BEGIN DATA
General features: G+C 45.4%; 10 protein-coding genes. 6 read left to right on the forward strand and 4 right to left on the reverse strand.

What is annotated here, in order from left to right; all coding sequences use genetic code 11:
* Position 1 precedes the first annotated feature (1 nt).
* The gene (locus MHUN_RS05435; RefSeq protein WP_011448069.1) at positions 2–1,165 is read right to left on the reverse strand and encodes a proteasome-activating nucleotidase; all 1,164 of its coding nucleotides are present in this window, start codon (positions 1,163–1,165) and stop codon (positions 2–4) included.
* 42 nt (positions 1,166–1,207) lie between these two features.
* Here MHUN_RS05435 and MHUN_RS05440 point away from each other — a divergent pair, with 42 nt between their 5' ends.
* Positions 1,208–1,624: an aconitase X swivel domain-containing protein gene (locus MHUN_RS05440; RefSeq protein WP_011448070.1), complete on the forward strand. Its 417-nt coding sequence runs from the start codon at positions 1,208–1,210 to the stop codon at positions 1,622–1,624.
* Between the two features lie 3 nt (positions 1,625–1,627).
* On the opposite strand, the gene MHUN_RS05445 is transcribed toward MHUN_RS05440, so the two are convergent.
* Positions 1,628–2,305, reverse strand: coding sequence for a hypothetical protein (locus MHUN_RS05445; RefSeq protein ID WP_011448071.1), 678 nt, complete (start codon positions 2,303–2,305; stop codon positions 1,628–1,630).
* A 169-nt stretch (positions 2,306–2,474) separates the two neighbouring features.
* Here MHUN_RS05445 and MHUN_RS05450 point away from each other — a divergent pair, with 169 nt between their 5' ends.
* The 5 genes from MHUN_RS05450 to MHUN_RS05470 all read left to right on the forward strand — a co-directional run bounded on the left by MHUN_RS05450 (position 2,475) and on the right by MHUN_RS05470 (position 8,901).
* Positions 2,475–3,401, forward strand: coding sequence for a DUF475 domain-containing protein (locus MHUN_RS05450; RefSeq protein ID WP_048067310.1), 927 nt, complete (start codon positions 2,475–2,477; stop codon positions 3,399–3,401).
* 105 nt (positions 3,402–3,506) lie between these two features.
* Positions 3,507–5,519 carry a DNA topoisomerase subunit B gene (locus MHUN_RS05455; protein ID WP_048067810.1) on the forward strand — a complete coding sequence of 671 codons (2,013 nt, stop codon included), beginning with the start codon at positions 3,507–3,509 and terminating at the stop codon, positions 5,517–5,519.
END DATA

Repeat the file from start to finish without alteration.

General features: G+C 45.4%; 10 protein-coding genes. 6 read left to right on the forward strand and 4 right to left on the reverse strand.

What is annotated here, in order from left to right; all coding sequences use genetic code 11:
* Position 1 precedes the first annotated feature (1 nt).
* The gene (locus MHUN_RS05435; RefSeq protein WP_011448069.1) at positions 2–1,165 is read right to left on the reverse strand and encodes a proteasome-activating nucleotidase; all 1,164 of its coding nucleotides are present in this window, start codon (positions 1,163–1,165) and stop codon (positions 2–4) included.
* 42 nt (positions 1,166–1,207) lie between these two features.
* Here MHUN_RS05435 and MHUN_RS05440 point away from each other — a divergent pair, with 42 nt between their 5' ends.
* Positions 1,208–1,624: an aconitase X swivel domain-containing protein gene (locus MHUN_RS05440; RefSeq protein WP_011448070.1), complete on the forward strand. Its 417-nt coding sequence runs from the start codon at positions 1,208–1,210 to the stop codon at positions 1,622–1,624.
* Between the two features lie 3 nt (positions 1,625–1,627).
* On the opposite strand, the gene MHUN_RS05445 is transcribed toward MHUN_RS05440, so the two are convergent.
* Positions 1,628–2,305, reverse strand: coding sequence for a hypothetical protein (locus MHUN_RS05445; RefSeq protein ID WP_011448071.1), 678 nt, complete (start codon positions 2,303–2,305; stop codon positions 1,628–1,630).
* A 169-nt stretch (positions 2,306–2,474) separates the two neighbouring features.
* Here MHUN_RS05445 and MHUN_RS05450 point away from each other — a divergent pair, with 169 nt between their 5' ends.
* The 5 genes from MHUN_RS05450 to MHUN_RS05470 all read left to right on the forward strand — a co-directional run bounded on the left by MHUN_RS05450 (position 2,475) and on the right by MHUN_RS05470 (position 8,901).
* Positions 2,475–3,401, forward strand: coding sequence for a DUF475 domain-containing protein (locus MHUN_RS05450; RefSeq protein ID WP_048067310.1), 927 nt, complete (start codon positions 2,475–2,477; stop codon positions 3,399–3,401).
* 105 nt (positions 3,402–3,506) lie between these two features.
* Positions 3,507–5,519 carry a DNA topoisomerase subunit B gene (locus MHUN_RS05455; protein ID WP_048067810.1) on the forward strand — a complete coding sequence of 671 codons (2,013 nt, stop codon included), beginning with the start codon at positions 3,507–3,509 and terminating at the stop codon, positions 5,517–5,519.